FIRST and famed-mostly, Dylan was a "Rock Star". This period is played out by Cate Blanchett as "Jude Quinn". This character sports a fictitious name, but like much of the movie, comes (not from McCartney's "Jude" but) obviously from Dylan's oeuvre - the Christian "Jude" and "Quinn the Eskimo". This Dylan has the clearest Beginning and End points of any. He was "born" when startling his folk audience by "going electric" (guitar) and "dies" in a motorcycle accident at the peak of his fame.

SECOND most famous, and highly influential, Dylan was the "Folk Singer" replaced by the above. Here, it's Christian Bale as "Jack Rollins". This Dylan was quite popular on his own, but was much "covered" by other folk artists and rock bands. During this time, Dylan was more like a very big cult, and his songs were more widely heard when other people made hit records from them. The songs were more Political (protest) during this time, getting vague later (with exceptions, like "Hurricane").

THIRD time around for Dylan was his "Cowboy" persona, essayed herein by Richard Gere and named "Billy the Kid" after the outlaw anti-hero Dylan play-acted. This was the Dylan emerging after the motorcycle accident. Dylan left a bunch of unreleased tracks (known as "The Basement Tapes") and "reinvented" himself as a more countrified mellow rocker (listen to "Lay Lady Lay"). Here, the "stages" of Dylan's art become more blurred as he no longer commanded the attention he did earlier.

FOURTH biggest change, after a long run without defining boundaries, was the "Born Again" or "Christian" Dylan. This startled some people, but (as the film points out) it shouldn't have been unexpected. In fact, the "Fame"/"Drugs"/"Jesus" continuum is very common among music stars, as anyone watching MTV's 1990s biographies could plainly see. For this film, Mr. Bale (uniquely) plays two Dylan incarnations, revising his earlier "Folk Singer" character "Jack Rollins" to become "Pastor John".

BUT, that's not all. There are three less public parts of the quadraphonic Dylan covered by Mr. Haynes…

FIRST is Dylan's mysterious boyhood masquerade as "Woody Guthrie" played by Marcus Carl Franklin. He is the kid on the train, sporting the Fascist-Killing-Guitar-in-the-West. Of course, Woody Guthrie was a real person, and he had a tremendous influence on Dylan. While cute and well done, this section is not revelatory, which could be why the film project had "the real" Bob Dylan's blessing. The real Dylan, who appears briefly near the end, did not appreciate biographers peeking into his personal history.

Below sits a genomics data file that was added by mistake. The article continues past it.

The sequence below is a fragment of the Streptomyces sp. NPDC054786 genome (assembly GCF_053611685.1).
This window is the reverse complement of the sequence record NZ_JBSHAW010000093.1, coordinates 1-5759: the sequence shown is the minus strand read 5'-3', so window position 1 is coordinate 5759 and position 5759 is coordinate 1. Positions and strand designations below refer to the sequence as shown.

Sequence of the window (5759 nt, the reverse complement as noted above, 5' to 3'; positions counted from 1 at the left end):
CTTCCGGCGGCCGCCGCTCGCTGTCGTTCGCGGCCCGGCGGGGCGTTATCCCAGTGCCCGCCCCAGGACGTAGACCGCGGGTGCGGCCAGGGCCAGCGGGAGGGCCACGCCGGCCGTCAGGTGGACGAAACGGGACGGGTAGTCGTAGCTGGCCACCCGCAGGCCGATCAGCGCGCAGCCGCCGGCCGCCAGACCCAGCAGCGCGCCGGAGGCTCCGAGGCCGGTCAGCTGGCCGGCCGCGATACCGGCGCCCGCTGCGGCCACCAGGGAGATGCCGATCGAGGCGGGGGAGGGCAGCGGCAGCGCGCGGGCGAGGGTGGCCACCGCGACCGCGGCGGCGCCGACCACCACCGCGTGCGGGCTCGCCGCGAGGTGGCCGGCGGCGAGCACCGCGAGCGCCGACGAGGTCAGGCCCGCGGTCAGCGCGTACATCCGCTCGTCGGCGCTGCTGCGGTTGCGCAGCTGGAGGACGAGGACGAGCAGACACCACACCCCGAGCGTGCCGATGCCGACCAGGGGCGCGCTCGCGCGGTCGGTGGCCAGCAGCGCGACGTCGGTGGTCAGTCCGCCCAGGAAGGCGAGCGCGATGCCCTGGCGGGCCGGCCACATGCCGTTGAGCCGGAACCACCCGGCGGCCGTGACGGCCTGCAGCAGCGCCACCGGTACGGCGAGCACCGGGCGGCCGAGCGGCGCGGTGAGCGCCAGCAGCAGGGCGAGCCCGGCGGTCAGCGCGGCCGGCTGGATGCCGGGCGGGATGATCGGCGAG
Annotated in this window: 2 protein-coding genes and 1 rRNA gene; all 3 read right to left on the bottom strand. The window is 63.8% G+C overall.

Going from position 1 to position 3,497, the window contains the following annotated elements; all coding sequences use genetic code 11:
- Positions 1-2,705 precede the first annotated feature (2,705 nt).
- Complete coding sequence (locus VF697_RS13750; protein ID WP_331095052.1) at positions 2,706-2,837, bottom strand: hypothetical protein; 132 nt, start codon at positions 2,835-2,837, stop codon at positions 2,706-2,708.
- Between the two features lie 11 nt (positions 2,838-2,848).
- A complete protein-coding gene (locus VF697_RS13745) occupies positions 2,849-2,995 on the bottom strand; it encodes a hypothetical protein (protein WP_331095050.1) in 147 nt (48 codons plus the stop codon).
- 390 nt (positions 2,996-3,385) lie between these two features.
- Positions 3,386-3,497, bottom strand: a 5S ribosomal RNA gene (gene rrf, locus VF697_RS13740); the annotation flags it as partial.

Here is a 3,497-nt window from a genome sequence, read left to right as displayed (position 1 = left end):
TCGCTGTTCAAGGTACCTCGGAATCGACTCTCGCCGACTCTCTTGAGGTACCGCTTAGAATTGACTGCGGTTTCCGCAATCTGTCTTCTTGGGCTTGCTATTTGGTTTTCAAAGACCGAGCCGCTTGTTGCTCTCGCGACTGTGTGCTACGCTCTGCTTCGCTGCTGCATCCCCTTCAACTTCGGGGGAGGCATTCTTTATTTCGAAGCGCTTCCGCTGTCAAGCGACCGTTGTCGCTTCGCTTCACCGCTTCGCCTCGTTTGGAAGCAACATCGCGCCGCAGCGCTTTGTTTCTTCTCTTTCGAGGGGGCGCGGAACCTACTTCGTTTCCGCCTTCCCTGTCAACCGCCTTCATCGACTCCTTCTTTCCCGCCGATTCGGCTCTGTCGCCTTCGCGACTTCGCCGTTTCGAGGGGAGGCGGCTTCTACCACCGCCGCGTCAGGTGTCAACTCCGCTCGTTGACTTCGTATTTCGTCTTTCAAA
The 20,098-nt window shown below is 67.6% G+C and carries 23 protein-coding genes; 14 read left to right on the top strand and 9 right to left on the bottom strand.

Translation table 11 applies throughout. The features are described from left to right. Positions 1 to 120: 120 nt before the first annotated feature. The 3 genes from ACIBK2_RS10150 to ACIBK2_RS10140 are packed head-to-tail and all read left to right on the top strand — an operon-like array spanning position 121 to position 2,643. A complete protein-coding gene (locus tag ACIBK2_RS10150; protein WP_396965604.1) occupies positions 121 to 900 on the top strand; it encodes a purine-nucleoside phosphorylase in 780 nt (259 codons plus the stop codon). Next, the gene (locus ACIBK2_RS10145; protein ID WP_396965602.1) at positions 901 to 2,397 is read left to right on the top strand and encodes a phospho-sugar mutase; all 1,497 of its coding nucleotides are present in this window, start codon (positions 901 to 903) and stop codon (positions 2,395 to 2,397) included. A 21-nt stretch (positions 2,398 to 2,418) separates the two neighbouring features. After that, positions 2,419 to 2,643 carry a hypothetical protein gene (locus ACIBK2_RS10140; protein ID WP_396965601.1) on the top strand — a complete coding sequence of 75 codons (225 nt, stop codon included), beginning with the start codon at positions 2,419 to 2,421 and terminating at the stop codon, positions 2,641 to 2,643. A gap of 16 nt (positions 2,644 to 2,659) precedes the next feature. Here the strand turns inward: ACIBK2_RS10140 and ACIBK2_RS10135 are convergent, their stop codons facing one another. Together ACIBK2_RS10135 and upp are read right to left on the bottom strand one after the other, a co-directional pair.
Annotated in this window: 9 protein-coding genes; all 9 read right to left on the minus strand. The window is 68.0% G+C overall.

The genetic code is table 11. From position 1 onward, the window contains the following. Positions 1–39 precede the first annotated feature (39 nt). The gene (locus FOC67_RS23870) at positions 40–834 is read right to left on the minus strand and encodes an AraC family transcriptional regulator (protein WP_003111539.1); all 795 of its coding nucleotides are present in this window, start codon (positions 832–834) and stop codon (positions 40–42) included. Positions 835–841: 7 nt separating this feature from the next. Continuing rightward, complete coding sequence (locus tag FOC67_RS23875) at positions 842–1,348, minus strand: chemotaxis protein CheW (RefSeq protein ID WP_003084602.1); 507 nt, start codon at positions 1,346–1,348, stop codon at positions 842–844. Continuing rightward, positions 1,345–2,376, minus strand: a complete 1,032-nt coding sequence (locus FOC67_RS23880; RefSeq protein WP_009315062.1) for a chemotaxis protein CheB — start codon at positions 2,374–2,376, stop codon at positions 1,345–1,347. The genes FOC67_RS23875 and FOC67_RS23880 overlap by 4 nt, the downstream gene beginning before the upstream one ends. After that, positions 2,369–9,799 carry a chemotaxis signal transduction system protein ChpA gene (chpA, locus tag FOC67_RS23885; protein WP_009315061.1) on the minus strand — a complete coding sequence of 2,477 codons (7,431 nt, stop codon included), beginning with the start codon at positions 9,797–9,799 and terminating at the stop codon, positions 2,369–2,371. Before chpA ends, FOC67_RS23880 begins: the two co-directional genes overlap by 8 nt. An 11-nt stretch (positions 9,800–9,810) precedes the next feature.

SECOND is Dylan "The Poet" named "Arthur Rimbaud" and played by Ben Whishaw. Like the above, but more of a conglomerate, the character is a real French poet named Arthur Rimbaud who influenced Dylan (and many other rock stars). The Dylans are presented in sort of an overlapping chronological order - which may not make sense to the uninitiated - but this one is used more like a muse for the others, accentuating Dylan's reputation as a true "Tarantula" of a Poet, even without the music.

THIRD and perhaps most esoteric is Dylan "The Actor" played by Heath Ledger as "Robbie Clark". Dylan did do some movies. Mortals do not forgive. Even an epic focusing in his relationship with a certain sad-eyed of the lowlands. Rather than show Dylan acting in a movie, this "Actor" section perversely shows the more camera-shy Dylan. It seems highly fictitious, but you've got to appreciate "Dylan" telling what looks like "Patti Smith", "chicks can never be poets." (!) And, "I Want You" is a terrific vignette.

In sum, "I'm Not There" is an excellent film for obvious believers, with minus zero insight into its subject. Bobby Zimmerman could hardly disapprove. By the way, the fact that the vinyl "Stuck Inside of Mobile with the…" was amusingly continued in the "Blonde on Blonde" gate-fold jacket as "…Memphis Blues Again" is no excuse to edit the song. And, changing the lyric, "Here is your 'throat' back, thanks for the loan..." to "Here is your 'mouth' back, thanks for the loan..." really sucks. Moreover, it's sacrilege.

******* I'm Not There (9/3/07) Todd Haynes ~ Christian Bale, Cate Blanchett, Heath Ledger, Richard Gere